Developers on the Ethereum (ETH) network have begun testing the London upgrade on the Ropsten testnet today – but ETH users are being once again encouraged to “adjust expectations” when it comes to the much-discussed Ethereum Improvement Proposal (EIP)-1559.
Earlier today, the Ethereum advocate and former technology lead at DuckDuckGo Adam Cochran tweeted that the “first London EIP-1559 transaction took place on Ropsten,” adding that “blocks seem to be churning out smoothly enough.” He called the development “huge news for Ethereum, one of the largest updates in years and critical for our future.”
“We have a block! Took a bit longer than expected, but London is live on Ropsten.”
As reported, for now, only the testnets (Ropsten – June 24, Goerli – June 30, Rinkeby – July 7) have been scheduled for the London upgrade. Per the Ethereum Foundation, once the upgrade has successfully been activated on these networks, a block will be set for the Ethereum mainnet and be announced in public.
The new upgrade is the successor to Berlin, which was activated on the Ethereum mainnet earlier this year. Beiko claimed then that “by starting the work on London while Berlin was being rolled out, client teams were able to release this network upgrade at record speed.”
The upgrade also includes EIP-1559, that will split Ethereum gas fees into two parts: a tip which can be set by a transaction’s sender, and a base fee which is then burned. It’s this latter element that some have claimed will transform ETH into a deflationary cryptoasset, and, according to the ETH camp, make it a serious store-of-value rival to bitcoin (BTC). However, this shift may not occur overnight.
In either case, the ETH-focused wallet manager MyCrypto CEO Taylor Monahan reiterated fears she first expressed back in May this year, and encouraged others to lower their expectations ahead of the upgrade.
In a Twitter thread, Monahan wrote that while EIP-1559 was an “elegant solution to a lot of hard problems,” including “incentives across the network,” the ETH token’s “role in the network,” and the “transition towards ETH 2.0,” it was not short on drawbacks, too.
She explained gas fee-related issues using an analogy:
“In Ethereumland, the [user experience, UX] is like this: Are you willing to pay between USD 5 and USD 20 to have USD 13 worth of food MAYBE delivered to you in 15 seconds to seven days? This is the problem.”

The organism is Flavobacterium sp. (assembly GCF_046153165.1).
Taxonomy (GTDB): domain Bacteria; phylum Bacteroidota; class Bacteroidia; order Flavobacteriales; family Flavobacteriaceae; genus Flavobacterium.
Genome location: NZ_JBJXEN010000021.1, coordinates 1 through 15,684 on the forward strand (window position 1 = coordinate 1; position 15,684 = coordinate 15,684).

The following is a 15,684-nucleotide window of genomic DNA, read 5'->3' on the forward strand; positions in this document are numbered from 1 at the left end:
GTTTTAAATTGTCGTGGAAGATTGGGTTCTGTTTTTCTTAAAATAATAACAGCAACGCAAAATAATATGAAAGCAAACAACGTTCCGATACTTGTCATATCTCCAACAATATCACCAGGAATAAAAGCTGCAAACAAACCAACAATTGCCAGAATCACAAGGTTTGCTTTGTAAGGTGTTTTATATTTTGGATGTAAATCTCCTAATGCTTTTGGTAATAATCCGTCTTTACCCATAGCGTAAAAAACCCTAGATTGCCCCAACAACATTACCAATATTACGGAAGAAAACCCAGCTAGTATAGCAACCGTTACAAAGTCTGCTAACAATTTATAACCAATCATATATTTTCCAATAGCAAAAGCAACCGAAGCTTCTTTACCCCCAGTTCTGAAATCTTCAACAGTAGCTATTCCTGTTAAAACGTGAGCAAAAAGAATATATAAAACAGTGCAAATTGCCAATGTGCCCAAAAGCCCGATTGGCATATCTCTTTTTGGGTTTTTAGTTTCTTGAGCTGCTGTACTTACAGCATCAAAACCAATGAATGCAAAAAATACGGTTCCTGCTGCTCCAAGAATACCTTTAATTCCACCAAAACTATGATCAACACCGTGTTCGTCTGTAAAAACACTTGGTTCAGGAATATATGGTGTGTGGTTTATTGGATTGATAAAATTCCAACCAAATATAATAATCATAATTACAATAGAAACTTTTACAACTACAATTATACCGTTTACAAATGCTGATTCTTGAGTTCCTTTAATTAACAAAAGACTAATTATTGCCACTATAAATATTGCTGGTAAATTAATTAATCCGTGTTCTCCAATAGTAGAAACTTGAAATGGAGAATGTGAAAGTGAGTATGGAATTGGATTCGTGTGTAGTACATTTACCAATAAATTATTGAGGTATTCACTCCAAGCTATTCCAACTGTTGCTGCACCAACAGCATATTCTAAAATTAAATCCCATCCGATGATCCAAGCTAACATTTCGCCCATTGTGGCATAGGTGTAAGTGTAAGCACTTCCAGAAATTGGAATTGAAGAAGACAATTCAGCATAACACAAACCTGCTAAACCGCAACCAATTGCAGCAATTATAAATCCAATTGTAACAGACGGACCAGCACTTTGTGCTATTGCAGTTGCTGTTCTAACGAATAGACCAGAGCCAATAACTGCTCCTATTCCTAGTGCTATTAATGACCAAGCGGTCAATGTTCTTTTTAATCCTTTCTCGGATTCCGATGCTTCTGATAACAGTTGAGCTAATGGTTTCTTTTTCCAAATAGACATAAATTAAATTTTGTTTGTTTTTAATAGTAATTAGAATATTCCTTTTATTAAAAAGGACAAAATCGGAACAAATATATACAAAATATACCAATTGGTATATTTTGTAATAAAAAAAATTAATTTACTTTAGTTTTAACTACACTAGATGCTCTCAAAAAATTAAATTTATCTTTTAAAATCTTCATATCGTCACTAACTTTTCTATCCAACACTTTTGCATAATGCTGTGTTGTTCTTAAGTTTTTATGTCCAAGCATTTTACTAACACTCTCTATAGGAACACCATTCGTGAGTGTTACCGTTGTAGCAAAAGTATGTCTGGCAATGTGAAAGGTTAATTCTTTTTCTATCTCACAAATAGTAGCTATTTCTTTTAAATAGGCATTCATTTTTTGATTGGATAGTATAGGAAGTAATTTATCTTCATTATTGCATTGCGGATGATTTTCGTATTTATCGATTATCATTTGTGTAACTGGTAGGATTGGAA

She also stressed that users don’t know “with sufficient certainty” the final cost, they don’t know the time period it will be successfully delivered.
“We actually don’t actually know with sufficient certainty if it will even ever be delivered. Here, you still pay USD 10 to have your food not delivered,” the CEO said.
According to her, while EIP-1559 has the opportunity to improve this user experience during periods of high congestion on the network, it might not help.
The MyCrypto boss added,
“It reverts to how it is now during periods of high congestion. You, the user, still have to pick your tip. Which means the wallets still have to figure out a good way to give you that based on the past X blocks.”
Furthermore, Monahan explained, a number of UX issues could prove to be stumbling blocks, imagining the following (internal) conversation for an Ethereum user:
- “I can’t find my [transaction]”
- “Why do I have so many pending [transactions], I just used 5000 gwei!”
- “If I set it to 200 gwei will it be mined ever?”
- “I just paid USD 20 and my swap failed.”
- “Oh you need to speed your [transaction] up.”
“The gas fee and gas limit are too complicated for new users. No one knows what gas to use-set,” she concluded, suggesting that issues such as these were “not necessarily addressed by EIP-1559.”
Surprisingly for some, perhaps, the knives were not out for Monohan in the ETH community. In fact, some developers appeared inclined to agree with some of her points.
The Ethereum Foundation advisor Alex Van de Sande wrote that he “shared some of” the CEO’s concerns that “1559 is over-promising.” But he added that he had not yet “seen any argument” that the new update would “make things wrong.” At most, he added, the development would simply “not make a difference.”
“I’d rather we keep experimenting with exciting models than to be ossified for fear of change.”
At 16:26 UTC, ETH trades at USD 1,992 and is down by almost 1% in a day and 16% in a week.
I just tweet things, she actually builds wallets at @MyCrypto
— Evan Van Ness (@evan_van_ness)
extremely impassioned contrarian perspective on ETH EIP-1559 from a very well informed person (founder and CEO of… https://t.co/WZE9tIJLAx
— Miko Matsumura (@mikojava)
This sudden drama really feels like “ETH 2.0 will never reach 16000 validators” and “Uniswap Governance will never… https://t.co/X2rI6KN0Hl
— Agustín Aguilar (@Agusx1211)
Watching EIP1559 burn ETH on Ropsten. 800 ETH burned since it activated yesterday. Very soothing. https://t.co/NrnE3iUvfR
— ∞ CO฿IE (@CryptoCobain)
Napkin math says with PoW we’d need 100 gwei consistently to see a deflationary ETH.
With PoS (with current staked amount) it’d require ~10 gwei consistently.
So yeah ETH is not going to be net deflationary this year unless the merge happens by eoy (low chance imo).
— Anthony Sassano Ξ 🦇🔊 (@sassal0x) June 24, 2021
These narratives — including the larger narrative that ETH is money — each have kernels of truth in them. But nev… https://t.co/ZEDZAmRjly
— Je-Meng (@jemenger)
Did you know 1559 can potentially mess up #Ethereum mainnet in a super bad way if we missed something? You know wha… https://t.co/rvu6jM9OX1
— Péter Szilágyi (karalabe.eth) (@peter_szilagyi)